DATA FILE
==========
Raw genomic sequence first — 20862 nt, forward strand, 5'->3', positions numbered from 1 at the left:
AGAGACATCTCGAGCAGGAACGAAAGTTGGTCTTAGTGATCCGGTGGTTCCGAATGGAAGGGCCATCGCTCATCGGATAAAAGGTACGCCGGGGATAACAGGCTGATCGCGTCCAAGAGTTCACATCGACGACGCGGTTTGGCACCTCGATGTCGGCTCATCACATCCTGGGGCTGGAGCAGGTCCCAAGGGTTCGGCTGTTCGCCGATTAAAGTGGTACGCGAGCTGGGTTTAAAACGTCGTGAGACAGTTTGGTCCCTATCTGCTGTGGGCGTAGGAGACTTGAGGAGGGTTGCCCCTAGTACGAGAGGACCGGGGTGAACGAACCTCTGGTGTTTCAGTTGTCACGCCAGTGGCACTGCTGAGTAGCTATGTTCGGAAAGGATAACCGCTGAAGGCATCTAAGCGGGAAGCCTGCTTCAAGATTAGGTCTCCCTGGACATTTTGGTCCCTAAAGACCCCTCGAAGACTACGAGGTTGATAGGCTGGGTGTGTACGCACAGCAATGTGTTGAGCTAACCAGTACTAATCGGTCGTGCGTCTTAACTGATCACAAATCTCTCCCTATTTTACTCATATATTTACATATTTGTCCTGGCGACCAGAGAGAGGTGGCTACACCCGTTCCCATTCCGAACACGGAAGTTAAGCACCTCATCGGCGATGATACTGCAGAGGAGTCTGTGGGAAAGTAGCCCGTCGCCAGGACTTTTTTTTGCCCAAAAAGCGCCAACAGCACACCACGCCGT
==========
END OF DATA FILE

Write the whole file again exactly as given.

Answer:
Raw genomic sequence first — 20862 nt, forward strand, 5'->3', positions numbered from 1 at the left:
AGAGACATCTCGAGCAGGAACGAAAGTTGGTCTTAGTGATCCGGTGGTTCCGAATGGAAGGGCCATCGCTCATCGGATAAAAGGTACGCCGGGGATAACAGGCTGATCGCGTCCAAGAGTTCACATCGACGACGCGGTTTGGCACCTCGATGTCGGCTCATCACATCCTGGGGCTGGAGCAGGTCCCAAGGGTTCGGCTGTTCGCCGATTAAAGTGGTACGCGAGCTGGGTTTAAAACGTCGTGAGACAGTTTGGTCCCTATCTGCTGTGGGCGTAGGAGACTTGAGGAGGGTTGCCCCTAGTACGAGAGGACCGGGGTGAACGAACCTCTGGTGTTTCAGTTGTCACGCCAGTGGCACTGCTGAGTAGCTATGTTCGGAAAGGATAACCGCTGAAGGCATCTAAGCGGGAAGCCTGCTTCAAGATTAGGTCTCCCTGGACATTTTGGTCCCTAAAGACCCCTCGAAGACTACGAGGTTGATAGGCTGGGTGTGTACGCACAGCAATGTGTTGAGCTAACCAGTACTAATCGGTCGTGCGTCTTAACTGATCACAAATCTCTCCCTATTTTACTCATATATTTACATATTTGTCCTGGCGACCAGAGAGAGGTGGCTACACCCGTTCCCATTCCGAACACGGAAGTTAAGCACCTCATCGGCGATGATACTGCAGAGGAGTCTGTGGGAAAGTAGCCCGTCGCCAGGACTTTTTTTTGCCCAAAAAGCGCCAACAGCACACCACGCCGT